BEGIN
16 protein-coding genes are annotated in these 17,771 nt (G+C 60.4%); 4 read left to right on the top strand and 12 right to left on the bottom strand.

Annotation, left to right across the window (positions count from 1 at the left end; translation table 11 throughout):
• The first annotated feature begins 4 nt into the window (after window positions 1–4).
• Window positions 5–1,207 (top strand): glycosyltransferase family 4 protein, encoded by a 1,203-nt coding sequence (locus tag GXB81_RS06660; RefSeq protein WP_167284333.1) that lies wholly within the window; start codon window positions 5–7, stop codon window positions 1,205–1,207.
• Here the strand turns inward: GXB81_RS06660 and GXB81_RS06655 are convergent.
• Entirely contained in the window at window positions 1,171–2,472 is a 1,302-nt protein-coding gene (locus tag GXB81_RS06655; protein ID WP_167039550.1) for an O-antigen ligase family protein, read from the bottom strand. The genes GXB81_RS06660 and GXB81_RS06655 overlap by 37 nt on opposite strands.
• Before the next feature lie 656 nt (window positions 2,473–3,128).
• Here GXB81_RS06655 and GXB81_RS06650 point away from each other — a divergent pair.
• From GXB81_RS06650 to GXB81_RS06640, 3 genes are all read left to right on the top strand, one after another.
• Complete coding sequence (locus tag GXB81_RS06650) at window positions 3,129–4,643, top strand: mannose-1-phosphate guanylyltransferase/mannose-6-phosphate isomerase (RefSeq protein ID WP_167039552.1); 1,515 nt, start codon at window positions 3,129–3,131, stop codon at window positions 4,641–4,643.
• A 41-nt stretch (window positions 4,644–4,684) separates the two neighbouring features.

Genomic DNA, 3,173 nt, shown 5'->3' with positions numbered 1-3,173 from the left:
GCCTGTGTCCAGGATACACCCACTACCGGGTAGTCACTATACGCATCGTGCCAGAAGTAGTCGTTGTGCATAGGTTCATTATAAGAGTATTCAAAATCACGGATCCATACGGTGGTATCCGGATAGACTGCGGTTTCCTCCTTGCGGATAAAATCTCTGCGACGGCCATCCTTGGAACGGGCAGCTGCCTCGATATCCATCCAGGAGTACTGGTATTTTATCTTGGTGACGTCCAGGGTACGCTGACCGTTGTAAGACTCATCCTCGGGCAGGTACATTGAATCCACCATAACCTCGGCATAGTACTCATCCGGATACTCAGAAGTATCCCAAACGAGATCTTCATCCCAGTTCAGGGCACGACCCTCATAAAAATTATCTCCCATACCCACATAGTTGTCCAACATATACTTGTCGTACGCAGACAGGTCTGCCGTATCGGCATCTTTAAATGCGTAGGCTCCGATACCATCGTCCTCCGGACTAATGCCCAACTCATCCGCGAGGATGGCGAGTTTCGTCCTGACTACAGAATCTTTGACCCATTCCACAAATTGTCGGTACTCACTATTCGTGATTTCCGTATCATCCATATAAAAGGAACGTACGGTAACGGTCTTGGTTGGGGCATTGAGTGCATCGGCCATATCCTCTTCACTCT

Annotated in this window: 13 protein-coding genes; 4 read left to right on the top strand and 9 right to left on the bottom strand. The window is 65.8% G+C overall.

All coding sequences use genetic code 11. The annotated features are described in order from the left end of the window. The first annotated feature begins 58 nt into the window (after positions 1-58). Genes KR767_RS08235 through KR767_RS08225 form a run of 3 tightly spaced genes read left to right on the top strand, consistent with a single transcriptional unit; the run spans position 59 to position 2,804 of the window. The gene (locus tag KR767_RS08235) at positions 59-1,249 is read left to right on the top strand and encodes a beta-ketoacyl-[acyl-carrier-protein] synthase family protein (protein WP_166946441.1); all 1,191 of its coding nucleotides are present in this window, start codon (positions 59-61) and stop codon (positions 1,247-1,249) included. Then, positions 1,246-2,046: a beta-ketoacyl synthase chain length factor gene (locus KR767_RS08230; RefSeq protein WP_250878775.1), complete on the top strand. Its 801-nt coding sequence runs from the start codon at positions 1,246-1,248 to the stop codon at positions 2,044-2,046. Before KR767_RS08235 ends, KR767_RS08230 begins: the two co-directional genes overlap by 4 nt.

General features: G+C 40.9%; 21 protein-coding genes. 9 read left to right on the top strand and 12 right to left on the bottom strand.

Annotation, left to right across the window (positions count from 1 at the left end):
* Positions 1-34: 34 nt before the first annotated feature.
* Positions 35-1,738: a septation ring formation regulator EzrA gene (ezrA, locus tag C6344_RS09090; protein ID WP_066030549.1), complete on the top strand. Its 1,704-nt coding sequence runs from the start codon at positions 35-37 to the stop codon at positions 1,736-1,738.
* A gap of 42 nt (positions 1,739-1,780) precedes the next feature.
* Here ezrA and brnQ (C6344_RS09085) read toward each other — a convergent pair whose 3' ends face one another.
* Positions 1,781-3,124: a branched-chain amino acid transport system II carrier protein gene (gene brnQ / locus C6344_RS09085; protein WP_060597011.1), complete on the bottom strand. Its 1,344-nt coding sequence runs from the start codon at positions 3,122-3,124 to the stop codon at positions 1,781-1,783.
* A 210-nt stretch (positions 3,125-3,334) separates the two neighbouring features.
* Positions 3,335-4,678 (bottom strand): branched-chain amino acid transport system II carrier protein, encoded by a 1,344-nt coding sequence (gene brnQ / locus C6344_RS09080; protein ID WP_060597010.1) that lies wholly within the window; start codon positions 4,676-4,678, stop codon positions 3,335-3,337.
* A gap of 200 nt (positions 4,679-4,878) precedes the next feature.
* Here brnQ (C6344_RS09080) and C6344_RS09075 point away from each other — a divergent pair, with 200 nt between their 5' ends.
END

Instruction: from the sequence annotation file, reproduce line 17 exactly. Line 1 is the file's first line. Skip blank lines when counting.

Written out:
Annotation, left to right across the window (positions count from 1 at the left end):